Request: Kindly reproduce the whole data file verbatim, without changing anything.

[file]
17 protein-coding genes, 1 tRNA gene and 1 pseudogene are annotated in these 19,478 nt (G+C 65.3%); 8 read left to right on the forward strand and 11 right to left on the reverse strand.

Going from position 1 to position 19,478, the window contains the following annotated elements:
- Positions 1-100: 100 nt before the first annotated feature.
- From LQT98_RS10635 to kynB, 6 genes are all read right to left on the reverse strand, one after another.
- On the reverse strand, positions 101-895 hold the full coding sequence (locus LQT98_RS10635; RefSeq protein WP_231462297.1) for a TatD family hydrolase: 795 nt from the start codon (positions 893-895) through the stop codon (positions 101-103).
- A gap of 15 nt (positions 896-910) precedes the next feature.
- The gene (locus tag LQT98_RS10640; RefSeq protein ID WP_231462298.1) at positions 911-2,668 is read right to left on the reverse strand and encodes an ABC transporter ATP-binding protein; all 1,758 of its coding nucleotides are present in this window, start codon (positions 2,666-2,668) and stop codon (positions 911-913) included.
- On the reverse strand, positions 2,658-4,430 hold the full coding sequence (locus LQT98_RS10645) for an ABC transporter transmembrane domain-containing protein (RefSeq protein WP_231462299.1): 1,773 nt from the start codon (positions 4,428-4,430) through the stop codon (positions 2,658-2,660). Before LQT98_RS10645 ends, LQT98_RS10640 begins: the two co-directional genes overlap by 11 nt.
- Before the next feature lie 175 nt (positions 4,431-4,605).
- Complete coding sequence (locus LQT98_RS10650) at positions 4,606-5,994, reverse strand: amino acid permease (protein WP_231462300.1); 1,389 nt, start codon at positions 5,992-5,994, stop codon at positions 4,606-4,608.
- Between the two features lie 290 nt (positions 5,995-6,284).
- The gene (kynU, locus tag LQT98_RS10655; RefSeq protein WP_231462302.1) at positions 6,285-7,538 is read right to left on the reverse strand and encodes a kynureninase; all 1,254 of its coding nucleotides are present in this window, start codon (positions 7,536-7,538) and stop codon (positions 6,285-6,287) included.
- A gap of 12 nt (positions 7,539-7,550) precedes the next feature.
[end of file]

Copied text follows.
17 protein-coding genes, 1 tRNA gene and 1 pseudogene are annotated in these 19,478 nt (G+C 65.3%); 8 read left to right on the forward strand and 11 right to left on the reverse strand.

Going from position 1 to position 19,478, the window contains the following annotated elements:
- Positions 1-100: 100 nt before the first annotated feature.
- From LQT98_RS10635 to kynB, 6 genes are all read right to left on the reverse strand, one after another.
- On the reverse strand, positions 101-895 hold the full coding sequence (locus LQT98_RS10635; RefSeq protein WP_231462297.1) for a TatD family hydrolase: 795 nt from the start codon (positions 893-895) through the stop codon (positions 101-103).
- A gap of 15 nt (positions 896-910) precedes the next feature.
- The gene (locus tag LQT98_RS10640; RefSeq protein ID WP_231462298.1) at positions 911-2,668 is read right to left on the reverse strand and encodes an ABC transporter ATP-binding protein; all 1,758 of its coding nucleotides are present in this window, start codon (positions 2,666-2,668) and stop codon (positions 911-913) included.
- On the reverse strand, positions 2,658-4,430 hold the full coding sequence (locus LQT98_RS10645) for an ABC transporter transmembrane domain-containing protein (RefSeq protein WP_231462299.1): 1,773 nt from the start codon (positions 4,428-4,430) through the stop codon (positions 2,658-2,660). Before LQT98_RS10645 ends, LQT98_RS10640 begins: the two co-directional genes overlap by 11 nt.
- Before the next feature lie 175 nt (positions 4,431-4,605).
- Complete coding sequence (locus LQT98_RS10650) at positions 4,606-5,994, reverse strand: amino acid permease (protein WP_231462300.1); 1,389 nt, start codon at positions 5,992-5,994, stop codon at positions 4,606-4,608.
- Between the two features lie 290 nt (positions 5,995-6,284).
- The gene (kynU, locus tag LQT98_RS10655; RefSeq protein WP_231462302.1) at positions 6,285-7,538 is read right to left on the reverse strand and encodes a kynureninase; all 1,254 of its coding nucleotides are present in this window, start codon (positions 7,536-7,538) and stop codon (positions 6,285-6,287) included.
- A gap of 12 nt (positions 7,539-7,550) precedes the next feature.